A friend of mine alerted me to the last viewing days of the YVES SAINT LAURENT + HALSTON: FASHIONING THE 70S presentation currently being held at The Museum at FIT. It is a show that focuses on the two iconic designers's creations specific to that decade. I had been wavering whether or not to attend, but when I asked his personal opinion he described the collection as "full of life and love". Well, I certainly couldn't pass that up! I'm so glad I made the trip as his description was accurate.
Housed in the basement of the museum, the exhibit takes place in a large room with an all glossy white interior. Some of the models were placed on large pedestals whilst others were contained in partial plexiglass rooms. The mannequins were grouped in twos, one dressed in Halston, one in Laurent. The exhibition was further divided into themes such as exoticism and menswear. Side by side, the outfits eerily mirrored each other. It was absolutely mesmerizing to see how these two designers with different backgrounds, different cultural references (one French, one American), and in different places created designs that paralleled each other during the 1970's. Was it coincidence? Do great minds really think alike?
The pieces all seemed to be quintessentially seventies attire; lots of jersey, jumpsuits, and halter tops. Let's not forget, this was also the decade of disco, so there was a healthy dose of sequins, ruffles, and gold lamé. It definitely appears that Halston and Laurent were all about flow-y pieces. Most of the looks were draped allowing for easy movement. I did notice a lack of any body conscience looks.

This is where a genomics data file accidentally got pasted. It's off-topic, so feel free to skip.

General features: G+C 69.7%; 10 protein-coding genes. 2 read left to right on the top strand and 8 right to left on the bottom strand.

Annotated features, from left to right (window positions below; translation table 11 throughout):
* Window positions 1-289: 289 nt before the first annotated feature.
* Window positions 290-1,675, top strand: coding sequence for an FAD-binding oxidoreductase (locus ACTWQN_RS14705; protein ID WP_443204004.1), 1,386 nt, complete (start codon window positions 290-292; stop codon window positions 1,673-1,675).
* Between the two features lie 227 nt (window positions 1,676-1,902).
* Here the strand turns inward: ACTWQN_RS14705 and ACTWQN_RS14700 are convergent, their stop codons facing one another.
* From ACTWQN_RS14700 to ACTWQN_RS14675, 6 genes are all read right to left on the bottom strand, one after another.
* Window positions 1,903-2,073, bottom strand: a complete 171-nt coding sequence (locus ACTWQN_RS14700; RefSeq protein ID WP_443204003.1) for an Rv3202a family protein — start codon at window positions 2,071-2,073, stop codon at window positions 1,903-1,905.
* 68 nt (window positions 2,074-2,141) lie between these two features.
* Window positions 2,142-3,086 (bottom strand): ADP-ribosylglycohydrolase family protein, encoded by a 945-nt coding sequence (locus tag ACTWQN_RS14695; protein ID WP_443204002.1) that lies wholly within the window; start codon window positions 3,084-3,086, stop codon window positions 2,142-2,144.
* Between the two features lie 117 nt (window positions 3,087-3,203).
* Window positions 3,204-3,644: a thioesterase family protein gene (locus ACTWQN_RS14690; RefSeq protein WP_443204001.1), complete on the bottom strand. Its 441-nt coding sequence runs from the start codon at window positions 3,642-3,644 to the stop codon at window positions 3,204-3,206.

I am always so pleasantly surprised when I'm viewing vintage clothing and find it extremely modern. It is very clear that the work of Laurent and Halston continue to be inspirational for the designers of today. The exhibition was all tied together with a feature wall displaying a dual timeline of both designers' careers from 1952 to 1984 and not one, but two spinning disco balls. There was, however, no music.
Noticeably absent from the collection were shoes and there were very little accessories. It prompted me to think about what the complete look was like. What kind of jewelry did the women wear and how did they style their hair? Having not been born yet, I have to rely on pictures and exhibits like these. So decided to ask someone who lived through the 70's and who had a first hand experience with the fashion and could paint a complete picture. My mother.
I gave her a call to quiz her about her past wardrobe choices. As expected there were bell bottoms and chunky heels. Jumpsuits and blouses with long, billowy sleeves. She was partial to pastels, empire dresses and a line skirts. My mother happens to be petite and recalls having several pieces custom made and personalized. (Think embroidered initials!) I asked her specifically about Halston and Laurent. She remembers Halston's designs, but not Laurent. Funnily enough, she did mention she favored geometric print dresses that featured blocks of color. No doubt a reference to Laurent's 1965 Mondrian Collection. I inquired about her hairstyle. Her chosen look, a large afro a la Angela Davis.
Accessories included big loop earrings, bangle bracelets, and wide rim floppy hats. Fashion is often a topic of discussion between us and she is constantly remarking how she's seen and worn most of these styles before. Oh, and she says there was polyester. Lots of polyester.
Unfortunately for me, my mom didn't save these things. She travelled extensively during the 70's and as a result, her wardrobe got lost in the fray. I am deeply saddened by the possible treasure trove of a wardrobe that could have been. After a long talk about trends and popular styles from her youth, the one thing she stressed the most is that she simply wore and purchased whatever she liked the most. A sentiment we should all practice.
PHOTOS BT ADC